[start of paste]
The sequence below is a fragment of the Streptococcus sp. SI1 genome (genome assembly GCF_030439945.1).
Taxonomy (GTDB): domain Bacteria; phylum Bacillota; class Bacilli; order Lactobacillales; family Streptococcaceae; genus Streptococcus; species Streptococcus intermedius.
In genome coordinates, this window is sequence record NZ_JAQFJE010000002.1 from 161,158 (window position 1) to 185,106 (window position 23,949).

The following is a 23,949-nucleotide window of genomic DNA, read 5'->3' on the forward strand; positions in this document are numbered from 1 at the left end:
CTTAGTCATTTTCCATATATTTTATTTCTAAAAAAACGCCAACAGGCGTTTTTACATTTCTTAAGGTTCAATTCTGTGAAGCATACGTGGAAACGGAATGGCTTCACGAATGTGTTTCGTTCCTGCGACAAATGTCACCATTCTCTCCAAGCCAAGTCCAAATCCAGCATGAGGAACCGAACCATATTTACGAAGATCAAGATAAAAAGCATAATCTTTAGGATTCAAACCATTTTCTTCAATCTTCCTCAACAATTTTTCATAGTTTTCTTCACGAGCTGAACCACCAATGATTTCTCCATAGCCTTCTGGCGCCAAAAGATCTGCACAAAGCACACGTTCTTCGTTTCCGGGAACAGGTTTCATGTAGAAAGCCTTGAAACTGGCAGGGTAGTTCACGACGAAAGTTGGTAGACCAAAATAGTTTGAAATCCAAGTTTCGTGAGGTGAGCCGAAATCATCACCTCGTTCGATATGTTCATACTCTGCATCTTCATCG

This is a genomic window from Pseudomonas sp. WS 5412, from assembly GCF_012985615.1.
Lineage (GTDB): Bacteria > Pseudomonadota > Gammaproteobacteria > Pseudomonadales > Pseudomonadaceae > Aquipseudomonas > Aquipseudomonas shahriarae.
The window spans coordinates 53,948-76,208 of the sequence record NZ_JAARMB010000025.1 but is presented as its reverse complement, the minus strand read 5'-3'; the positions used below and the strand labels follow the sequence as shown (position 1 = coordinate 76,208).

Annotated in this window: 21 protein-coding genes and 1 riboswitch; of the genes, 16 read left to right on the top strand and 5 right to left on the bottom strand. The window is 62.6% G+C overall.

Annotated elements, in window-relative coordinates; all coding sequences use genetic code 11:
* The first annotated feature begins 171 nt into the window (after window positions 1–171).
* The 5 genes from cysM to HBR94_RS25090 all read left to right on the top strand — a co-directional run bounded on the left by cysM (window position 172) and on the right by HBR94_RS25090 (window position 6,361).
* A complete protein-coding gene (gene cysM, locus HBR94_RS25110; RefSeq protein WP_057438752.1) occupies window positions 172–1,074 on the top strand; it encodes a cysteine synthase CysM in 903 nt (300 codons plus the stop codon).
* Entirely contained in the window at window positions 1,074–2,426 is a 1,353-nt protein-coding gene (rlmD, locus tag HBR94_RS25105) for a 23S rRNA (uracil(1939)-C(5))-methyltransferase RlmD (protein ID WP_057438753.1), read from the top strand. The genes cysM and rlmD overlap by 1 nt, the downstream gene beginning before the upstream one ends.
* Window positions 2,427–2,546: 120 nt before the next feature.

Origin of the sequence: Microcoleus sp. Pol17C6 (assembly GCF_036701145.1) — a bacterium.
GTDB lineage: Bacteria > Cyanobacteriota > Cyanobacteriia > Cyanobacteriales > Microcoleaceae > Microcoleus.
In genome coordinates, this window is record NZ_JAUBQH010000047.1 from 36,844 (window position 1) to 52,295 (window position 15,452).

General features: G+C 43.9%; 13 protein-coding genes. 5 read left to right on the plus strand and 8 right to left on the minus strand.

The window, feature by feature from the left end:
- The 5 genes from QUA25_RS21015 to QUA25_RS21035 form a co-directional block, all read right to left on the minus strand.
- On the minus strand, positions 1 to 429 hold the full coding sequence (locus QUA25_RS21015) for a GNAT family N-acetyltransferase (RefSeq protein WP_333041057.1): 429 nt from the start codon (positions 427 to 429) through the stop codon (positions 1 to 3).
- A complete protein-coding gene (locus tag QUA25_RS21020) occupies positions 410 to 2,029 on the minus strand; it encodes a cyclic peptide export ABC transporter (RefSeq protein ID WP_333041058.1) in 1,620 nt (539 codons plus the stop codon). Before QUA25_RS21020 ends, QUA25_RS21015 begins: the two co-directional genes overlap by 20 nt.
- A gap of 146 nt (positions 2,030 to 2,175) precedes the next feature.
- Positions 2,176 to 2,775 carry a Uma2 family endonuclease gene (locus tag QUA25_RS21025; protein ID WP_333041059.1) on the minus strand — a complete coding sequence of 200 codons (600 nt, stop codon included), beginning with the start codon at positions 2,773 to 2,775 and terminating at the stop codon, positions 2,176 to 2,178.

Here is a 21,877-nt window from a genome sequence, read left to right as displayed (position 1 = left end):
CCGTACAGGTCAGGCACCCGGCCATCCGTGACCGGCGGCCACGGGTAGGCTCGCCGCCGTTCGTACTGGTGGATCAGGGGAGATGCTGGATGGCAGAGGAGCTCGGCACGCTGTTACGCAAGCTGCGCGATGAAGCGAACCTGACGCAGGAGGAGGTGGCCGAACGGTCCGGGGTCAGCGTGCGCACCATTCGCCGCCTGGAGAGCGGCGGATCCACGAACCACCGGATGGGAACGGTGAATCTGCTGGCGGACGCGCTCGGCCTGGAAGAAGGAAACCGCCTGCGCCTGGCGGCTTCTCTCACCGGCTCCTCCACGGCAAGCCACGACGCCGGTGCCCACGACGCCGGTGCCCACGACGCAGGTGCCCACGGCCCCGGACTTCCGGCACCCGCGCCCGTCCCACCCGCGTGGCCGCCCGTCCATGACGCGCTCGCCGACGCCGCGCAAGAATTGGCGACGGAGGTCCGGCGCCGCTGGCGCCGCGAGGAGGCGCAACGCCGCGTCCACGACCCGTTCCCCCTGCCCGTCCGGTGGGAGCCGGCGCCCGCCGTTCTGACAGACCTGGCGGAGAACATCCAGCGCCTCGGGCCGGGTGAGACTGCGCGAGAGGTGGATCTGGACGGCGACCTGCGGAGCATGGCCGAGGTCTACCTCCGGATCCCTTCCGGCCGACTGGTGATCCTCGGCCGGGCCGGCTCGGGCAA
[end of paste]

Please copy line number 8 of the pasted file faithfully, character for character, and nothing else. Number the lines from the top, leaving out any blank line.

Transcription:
The window spans coordinates 53,948-76,208 of the sequence record NZ_JAARMB010000025.1 but is presented as its reverse complement, the minus strand read 5'-3'; the positions used below and the strand labels follow the sequence as shown (position 1 = coordinate 76,208).